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A Radio Broadcast Studio – Acoustical Qualities

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Studio acoustic can be adjusted to the studio use, so what is needed? Whatever the style or music genre, listenership is king! By Edward Veale, Principal, Veale Associates.

The link between station output and listener is content. Differing formats and style attract different listeners. The number of listeners varies over the day with drive times often attracting most.

The statistics for popular stations show that the presenter plays a critical role in capturing and retaining listeners. Listeners also enjoy variety, from music to news and current affairs.

Plays from the music library require no studio acoustic. The presenter, news reader, guest contributor and any live music does require a good studio acoustic – this is so that the listener is able to enjoy and relate to the performance and not be distracted by poor studio acoustic.

Poor studio acoustics fall into several headings, most of which involve one or more of the following:

• Sound isolation
• Background noise
• Noise interference
• Off-mic effects
• Guest voice quality
• Live music sound

So, what may constitute 'a good studio acoustic'? There is not one single quality that categorises a studio acoustic as good but the combination of several qualities and the relative importance will vary according to the style and format of the content or station output. Following are some of those qualities:

• Warmth
• Transparency
• Presenter voice intimacy
• Lack of off mic effect
• No background noise
• Consistency of programme level

There is another factor – comfort. And this is about the studio ergonomics and environment. The most brilliant acoustic will not compensate for items being out of reach, lack of comfort for the presenter and guests, ease of operation, good lighting and environmental control.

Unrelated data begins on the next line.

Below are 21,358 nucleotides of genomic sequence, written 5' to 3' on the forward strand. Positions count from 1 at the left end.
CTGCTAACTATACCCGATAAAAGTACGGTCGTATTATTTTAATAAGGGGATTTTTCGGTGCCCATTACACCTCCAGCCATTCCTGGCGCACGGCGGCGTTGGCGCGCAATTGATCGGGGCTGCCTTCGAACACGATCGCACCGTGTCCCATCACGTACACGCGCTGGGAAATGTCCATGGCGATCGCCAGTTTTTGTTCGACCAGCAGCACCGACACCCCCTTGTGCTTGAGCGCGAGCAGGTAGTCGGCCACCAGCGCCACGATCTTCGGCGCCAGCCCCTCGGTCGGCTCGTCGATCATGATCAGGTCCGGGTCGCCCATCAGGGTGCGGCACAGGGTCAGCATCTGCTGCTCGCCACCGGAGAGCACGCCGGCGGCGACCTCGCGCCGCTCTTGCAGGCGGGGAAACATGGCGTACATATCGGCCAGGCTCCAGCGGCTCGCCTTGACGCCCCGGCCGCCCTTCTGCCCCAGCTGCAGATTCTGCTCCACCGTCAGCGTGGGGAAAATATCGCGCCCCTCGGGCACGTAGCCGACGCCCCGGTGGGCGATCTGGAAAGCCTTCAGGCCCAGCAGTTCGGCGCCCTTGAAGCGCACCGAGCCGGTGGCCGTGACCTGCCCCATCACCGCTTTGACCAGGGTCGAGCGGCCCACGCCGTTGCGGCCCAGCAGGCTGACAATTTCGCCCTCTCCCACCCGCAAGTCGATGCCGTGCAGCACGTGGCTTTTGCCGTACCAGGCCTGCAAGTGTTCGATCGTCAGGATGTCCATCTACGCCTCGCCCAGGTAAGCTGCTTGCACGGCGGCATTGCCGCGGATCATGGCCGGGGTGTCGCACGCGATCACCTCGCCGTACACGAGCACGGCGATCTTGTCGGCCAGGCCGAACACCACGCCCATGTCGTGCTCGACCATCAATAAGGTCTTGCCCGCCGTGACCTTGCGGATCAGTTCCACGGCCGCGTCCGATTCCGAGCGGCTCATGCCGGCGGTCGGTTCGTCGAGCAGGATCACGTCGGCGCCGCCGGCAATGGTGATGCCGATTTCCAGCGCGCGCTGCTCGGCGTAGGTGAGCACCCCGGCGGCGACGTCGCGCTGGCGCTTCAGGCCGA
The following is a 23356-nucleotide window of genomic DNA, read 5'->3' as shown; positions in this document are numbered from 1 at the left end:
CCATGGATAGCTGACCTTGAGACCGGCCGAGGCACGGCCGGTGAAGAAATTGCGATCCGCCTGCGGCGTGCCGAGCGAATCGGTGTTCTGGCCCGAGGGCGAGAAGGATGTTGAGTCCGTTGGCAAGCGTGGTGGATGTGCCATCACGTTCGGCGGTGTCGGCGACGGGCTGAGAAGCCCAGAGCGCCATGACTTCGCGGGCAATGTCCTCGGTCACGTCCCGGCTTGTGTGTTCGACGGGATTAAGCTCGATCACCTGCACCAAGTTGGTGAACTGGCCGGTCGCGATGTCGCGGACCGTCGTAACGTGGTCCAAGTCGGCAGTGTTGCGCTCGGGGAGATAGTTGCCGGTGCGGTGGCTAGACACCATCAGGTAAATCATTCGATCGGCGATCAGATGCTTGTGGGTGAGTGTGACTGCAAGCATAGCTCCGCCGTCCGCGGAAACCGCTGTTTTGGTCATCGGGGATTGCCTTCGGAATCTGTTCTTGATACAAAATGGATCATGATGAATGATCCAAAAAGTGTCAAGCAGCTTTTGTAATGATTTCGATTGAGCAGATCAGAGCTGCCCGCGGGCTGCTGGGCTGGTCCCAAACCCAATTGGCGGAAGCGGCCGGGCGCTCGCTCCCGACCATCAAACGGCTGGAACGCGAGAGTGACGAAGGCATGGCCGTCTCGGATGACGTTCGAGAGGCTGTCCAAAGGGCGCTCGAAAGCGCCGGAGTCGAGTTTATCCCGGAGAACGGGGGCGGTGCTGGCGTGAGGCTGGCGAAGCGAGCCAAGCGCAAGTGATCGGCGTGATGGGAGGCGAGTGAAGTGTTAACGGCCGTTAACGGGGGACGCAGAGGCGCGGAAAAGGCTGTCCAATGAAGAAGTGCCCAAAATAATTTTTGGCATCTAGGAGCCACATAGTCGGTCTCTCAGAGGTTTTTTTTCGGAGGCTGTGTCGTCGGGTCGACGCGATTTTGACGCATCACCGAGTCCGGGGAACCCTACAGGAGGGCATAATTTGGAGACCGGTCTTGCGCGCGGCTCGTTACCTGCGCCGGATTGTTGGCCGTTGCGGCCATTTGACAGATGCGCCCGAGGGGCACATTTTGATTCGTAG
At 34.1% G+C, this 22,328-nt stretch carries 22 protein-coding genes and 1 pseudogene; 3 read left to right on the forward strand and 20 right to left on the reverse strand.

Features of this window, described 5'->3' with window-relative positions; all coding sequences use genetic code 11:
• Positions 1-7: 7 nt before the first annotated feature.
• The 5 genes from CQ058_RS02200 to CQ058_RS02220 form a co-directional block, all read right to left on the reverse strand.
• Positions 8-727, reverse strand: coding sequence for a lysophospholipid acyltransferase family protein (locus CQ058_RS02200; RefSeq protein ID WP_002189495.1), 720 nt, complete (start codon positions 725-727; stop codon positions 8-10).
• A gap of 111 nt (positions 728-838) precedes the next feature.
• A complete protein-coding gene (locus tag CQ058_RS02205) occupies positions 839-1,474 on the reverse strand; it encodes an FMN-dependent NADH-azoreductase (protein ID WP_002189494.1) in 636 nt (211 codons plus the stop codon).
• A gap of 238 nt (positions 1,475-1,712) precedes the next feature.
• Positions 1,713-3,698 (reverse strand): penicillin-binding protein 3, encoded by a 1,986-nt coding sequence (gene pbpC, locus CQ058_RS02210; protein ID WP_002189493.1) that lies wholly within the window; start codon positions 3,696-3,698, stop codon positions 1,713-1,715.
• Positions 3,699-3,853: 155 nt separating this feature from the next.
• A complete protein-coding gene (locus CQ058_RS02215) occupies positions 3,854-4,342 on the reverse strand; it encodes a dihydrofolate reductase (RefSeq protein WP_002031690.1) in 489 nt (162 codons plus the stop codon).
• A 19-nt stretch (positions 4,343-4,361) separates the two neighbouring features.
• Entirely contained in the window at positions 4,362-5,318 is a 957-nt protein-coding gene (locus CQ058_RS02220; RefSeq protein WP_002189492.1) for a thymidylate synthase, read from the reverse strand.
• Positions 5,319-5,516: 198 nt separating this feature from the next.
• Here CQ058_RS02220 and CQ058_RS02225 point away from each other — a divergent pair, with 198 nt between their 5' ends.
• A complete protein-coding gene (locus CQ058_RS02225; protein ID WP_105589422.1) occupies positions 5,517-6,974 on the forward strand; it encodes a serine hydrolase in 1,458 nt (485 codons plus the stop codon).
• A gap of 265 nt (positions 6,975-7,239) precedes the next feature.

How should a broadcast studio be designed? Because buildings, station format and content vary so much there is no single approach and the following is a useful guide:

• Determine what size the studio needs to be
• Survey the studio location for noise ingress (traffic, train, services, etc.) from all sides
• Plan the studio for ergonomics – consider the equipment, presenter, guests and general use
• Is live music to be used in programmes?
• Consider other studios and studio interaction – are windows required?
• Can external windows be introduced for some natural light?

The design process can now begin; size of room, position of console and attendant equipment, space for the producer, news reader, guests for dialogue and guests for live performance. What is the interaction between each and can the presenter be sure of participation and programme precision so everything runs smoothly.

Attention can then be given to external services for cable routes, electric power and lighting, ventilation and air conditioning, windows and doors, and circulation space with exits to satisfy safety and emergency escape regulations.

Once all this is known detail acoustic design can begin and finishes considered. The general appearance and finishes will need to integrate and reflect the image and corporate branding, and could impact upon the acoustic design with the choice and placement of materials.

Within the acoustic design there are stages in the process; first is to eliminate any external noise and neutralise any undesirable qualities of the room shape and size, then to design adequate bass (or low frequency) trapping so the room does not exhibit any 'boom'. Poor low frequency control easily leads to exacerbated off-mic effect, problems in getting a good voice sound from the microphones and messes with the sound of live instruments (often making them sound muddy).

Then attention is turned to finishes, how to avoid too much mid frequency reflections and introduce enough within the desired time domain so as to create a well balanced acoustic with warmth and comfort for the users, and creating something unique for the station.

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